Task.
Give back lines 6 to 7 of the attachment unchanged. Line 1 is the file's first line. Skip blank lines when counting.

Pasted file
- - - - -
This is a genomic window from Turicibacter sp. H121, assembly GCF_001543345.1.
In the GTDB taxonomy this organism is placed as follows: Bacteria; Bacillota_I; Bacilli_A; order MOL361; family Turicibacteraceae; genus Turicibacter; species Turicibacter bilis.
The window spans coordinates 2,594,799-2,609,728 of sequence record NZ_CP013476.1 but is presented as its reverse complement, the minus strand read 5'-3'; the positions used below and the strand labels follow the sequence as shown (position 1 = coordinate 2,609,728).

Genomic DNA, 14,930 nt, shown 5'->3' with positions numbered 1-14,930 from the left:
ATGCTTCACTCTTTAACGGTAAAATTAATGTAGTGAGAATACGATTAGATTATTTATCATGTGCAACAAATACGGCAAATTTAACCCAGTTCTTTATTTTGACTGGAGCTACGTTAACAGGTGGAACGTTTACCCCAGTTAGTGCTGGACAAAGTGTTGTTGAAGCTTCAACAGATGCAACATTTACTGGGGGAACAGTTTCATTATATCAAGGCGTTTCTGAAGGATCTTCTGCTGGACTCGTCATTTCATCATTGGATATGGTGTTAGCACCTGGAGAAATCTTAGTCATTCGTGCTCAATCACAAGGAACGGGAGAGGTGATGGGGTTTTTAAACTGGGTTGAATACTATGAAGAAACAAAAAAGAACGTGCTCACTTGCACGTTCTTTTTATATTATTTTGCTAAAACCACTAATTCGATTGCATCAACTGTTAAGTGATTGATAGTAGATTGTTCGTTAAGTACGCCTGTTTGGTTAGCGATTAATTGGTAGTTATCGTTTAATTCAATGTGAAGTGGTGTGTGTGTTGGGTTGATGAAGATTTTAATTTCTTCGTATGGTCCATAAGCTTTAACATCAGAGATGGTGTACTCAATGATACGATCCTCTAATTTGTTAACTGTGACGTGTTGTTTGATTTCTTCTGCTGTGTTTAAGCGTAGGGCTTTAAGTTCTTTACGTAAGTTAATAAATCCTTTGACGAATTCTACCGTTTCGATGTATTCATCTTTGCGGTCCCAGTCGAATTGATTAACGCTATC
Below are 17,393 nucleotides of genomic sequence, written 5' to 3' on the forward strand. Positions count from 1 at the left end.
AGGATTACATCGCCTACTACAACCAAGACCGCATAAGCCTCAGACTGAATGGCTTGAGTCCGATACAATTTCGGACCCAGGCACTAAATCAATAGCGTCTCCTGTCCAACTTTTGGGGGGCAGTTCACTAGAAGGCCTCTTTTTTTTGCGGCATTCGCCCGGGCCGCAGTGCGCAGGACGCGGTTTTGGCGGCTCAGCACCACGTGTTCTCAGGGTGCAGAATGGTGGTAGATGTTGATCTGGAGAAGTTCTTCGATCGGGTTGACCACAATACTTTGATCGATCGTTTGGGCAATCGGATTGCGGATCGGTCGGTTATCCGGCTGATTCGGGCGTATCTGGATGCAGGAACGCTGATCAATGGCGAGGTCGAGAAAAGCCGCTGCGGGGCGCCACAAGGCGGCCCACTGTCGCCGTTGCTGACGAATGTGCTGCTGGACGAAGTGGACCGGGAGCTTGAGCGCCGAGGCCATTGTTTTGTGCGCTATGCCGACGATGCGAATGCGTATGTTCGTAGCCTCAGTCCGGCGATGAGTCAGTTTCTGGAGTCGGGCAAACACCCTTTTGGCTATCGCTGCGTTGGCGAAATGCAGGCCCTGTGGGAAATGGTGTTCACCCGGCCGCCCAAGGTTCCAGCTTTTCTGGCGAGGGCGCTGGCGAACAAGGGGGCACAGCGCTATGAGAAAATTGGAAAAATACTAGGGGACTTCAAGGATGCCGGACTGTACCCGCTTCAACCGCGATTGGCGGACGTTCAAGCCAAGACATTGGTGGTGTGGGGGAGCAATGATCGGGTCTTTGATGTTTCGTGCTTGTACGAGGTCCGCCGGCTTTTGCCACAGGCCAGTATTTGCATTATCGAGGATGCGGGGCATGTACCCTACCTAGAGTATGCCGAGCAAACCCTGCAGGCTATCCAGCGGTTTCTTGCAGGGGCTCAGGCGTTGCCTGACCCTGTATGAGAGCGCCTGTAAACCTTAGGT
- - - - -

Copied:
Below are 17,393 nucleotides of genomic sequence, written 5' to 3' on the forward strand. Positions count from 1 at the left end.
AGGATTACATCGCCTACTACAACCAAGACCGCATAAGCCTCAGACTGAATGGCTTGAGTCCGATACAATTTCGGACCCAGGCACTAAATCAATAGCGTCTCCTGTCCAACTTTTGGGGGGCAGTTCACTAGAAGGCCTCTTTTTTTTGCGGCATTCGCCCGGGCCGCAGTGCGCAGGACGCGGTTTTGGCGGCTCAGCACCACGTGTTCTCAGGGTGCAGAATGGTGGTAGATGTTGATCTGGAGAAGTTCTTCGATCGGGTTGACCACAATACTTTGATCGATCGTTTGGGCAATCGGATTGCGGATCGGTCGGTTATCCGGCTGATTCGGGCGTATCTGGATGCAGGAACGCTGATCAATGGCGAGGTCGAGAAAAGCCGCTGCGGGGCGCCACAAGGCGGCCCACTGTCGCCGTTGCTGACGAATGTGCTGCTGGACGAAGTGGACCGGGAGCTTGAGCGCCGAGGCCATTGTTTTGTGCGCTATGCCGACGATGCGAATGCGTATGTTCGTAGCCTCAGTCCGGCGATGAGTCAGTTTCTGGAGTCGGGCAAACACCCTTTTGGCTATCGCTGCGTTGGCGAAATGCAGGCCCTGTGGGAAATGGTGTTCACCCGGCCGCCCAAGGTTCCAGCTTTTCTGGCGAGGGCGCTGGCGAACAAGGGGGCACAGCGCTATGAGAAAATTGGAAAAATACTAGGGGACTTCAAGGATGCCGGACTGTACCCGCTTCAACCGCGATTGGCGGACGTTCAAGCCAAGACATTGGTGGTGTGGGGGAGCAATGATCGGGTCTTTGATGTTTCGTGCTTGTACGAGGTCCGCCGGCTTTTGCCACAGGCCAGTATTTGCATTATCGAGGATGCGGGGCATGTACCCTACCTAGAGTATGCCGAGCAAACCCTGCAGGCTATCCAGCGGTTTCTTGCAGGGGCTCAGGCGTTGCCTGACCCTGTATGAGAGCGCCTGTAAACCTTAGGT